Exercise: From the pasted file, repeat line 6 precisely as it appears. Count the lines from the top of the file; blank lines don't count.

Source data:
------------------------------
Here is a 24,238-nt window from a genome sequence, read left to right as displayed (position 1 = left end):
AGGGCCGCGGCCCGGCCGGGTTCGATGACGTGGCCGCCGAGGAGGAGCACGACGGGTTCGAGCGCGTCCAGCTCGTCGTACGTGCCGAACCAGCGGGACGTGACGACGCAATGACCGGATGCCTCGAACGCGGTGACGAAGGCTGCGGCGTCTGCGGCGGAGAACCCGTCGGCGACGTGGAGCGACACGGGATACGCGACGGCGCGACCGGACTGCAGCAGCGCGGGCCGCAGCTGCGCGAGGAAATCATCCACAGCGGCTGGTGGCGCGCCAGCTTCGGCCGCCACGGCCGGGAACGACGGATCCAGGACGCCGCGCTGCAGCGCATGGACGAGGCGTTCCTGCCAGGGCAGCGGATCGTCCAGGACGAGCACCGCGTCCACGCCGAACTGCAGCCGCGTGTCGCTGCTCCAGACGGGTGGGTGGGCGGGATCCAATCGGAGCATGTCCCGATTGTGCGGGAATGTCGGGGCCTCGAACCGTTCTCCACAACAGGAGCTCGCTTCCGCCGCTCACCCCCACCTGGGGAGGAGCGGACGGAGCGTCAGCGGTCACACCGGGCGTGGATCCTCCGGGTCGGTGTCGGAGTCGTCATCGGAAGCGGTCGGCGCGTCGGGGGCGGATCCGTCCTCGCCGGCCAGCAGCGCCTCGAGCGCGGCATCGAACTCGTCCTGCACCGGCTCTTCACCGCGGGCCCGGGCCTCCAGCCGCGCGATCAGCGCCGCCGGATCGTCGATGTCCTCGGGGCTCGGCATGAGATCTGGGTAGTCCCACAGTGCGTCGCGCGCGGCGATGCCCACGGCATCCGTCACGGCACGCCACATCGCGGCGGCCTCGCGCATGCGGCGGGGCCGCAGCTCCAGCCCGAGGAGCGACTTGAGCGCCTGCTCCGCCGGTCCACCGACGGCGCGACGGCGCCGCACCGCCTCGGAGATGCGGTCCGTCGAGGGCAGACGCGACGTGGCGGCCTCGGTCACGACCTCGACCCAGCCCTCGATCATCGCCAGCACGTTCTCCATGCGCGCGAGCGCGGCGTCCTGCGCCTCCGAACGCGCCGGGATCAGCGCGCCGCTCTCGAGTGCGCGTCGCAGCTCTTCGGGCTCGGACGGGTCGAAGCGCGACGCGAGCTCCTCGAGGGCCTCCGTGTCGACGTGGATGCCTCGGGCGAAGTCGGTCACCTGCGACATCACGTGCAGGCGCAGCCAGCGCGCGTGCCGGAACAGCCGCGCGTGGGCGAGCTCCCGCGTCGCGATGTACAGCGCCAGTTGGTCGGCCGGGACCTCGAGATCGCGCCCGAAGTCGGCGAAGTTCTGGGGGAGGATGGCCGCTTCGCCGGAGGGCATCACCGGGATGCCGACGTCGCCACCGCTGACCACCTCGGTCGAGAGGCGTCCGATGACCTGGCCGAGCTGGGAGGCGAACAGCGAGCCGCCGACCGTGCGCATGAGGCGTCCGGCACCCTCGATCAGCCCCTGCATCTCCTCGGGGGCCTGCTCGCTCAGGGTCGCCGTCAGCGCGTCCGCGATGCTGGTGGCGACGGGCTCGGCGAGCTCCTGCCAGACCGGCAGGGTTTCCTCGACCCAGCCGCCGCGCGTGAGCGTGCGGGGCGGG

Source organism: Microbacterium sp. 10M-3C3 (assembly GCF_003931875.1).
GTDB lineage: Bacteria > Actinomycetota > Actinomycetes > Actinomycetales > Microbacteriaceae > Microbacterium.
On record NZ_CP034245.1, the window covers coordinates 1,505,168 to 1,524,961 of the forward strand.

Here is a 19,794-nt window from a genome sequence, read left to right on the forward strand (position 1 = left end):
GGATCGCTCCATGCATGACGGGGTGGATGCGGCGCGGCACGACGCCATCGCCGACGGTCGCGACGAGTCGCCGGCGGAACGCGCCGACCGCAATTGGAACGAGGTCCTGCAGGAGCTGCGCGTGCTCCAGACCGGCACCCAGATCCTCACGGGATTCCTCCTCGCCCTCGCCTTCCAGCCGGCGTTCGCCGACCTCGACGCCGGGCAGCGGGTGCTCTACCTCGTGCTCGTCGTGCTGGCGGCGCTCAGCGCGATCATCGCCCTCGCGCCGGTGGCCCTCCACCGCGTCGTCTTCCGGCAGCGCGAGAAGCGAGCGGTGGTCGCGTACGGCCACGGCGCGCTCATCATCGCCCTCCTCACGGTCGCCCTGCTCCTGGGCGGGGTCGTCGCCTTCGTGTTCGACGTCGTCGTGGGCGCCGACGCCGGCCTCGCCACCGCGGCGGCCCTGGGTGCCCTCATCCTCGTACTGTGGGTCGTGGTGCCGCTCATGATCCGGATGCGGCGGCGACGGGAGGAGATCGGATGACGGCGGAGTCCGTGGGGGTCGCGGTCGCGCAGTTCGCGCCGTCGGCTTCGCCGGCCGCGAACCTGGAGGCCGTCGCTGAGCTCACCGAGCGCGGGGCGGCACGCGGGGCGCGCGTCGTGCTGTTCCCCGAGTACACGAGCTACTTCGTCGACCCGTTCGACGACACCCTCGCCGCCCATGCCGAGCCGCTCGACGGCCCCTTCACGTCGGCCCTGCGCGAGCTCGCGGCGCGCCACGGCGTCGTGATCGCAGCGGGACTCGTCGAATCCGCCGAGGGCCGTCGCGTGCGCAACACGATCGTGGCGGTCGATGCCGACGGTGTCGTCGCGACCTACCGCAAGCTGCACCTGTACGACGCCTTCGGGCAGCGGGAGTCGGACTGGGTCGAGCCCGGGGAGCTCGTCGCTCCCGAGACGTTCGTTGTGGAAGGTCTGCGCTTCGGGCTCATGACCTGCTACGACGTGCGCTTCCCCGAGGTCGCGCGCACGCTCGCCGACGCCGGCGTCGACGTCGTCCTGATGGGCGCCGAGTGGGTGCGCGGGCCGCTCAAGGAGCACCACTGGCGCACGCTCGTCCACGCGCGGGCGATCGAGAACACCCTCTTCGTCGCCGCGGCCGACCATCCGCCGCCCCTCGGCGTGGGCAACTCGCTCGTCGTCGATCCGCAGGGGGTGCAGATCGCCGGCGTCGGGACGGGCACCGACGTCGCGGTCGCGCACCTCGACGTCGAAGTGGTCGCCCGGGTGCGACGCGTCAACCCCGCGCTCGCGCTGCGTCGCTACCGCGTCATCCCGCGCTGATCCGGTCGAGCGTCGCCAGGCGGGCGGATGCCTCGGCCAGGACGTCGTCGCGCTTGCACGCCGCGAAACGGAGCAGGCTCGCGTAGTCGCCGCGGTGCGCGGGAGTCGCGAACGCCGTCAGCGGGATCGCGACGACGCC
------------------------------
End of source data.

Here is a 19,794-nt window from a genome sequence, read left to right on the forward strand (position 1 = left end):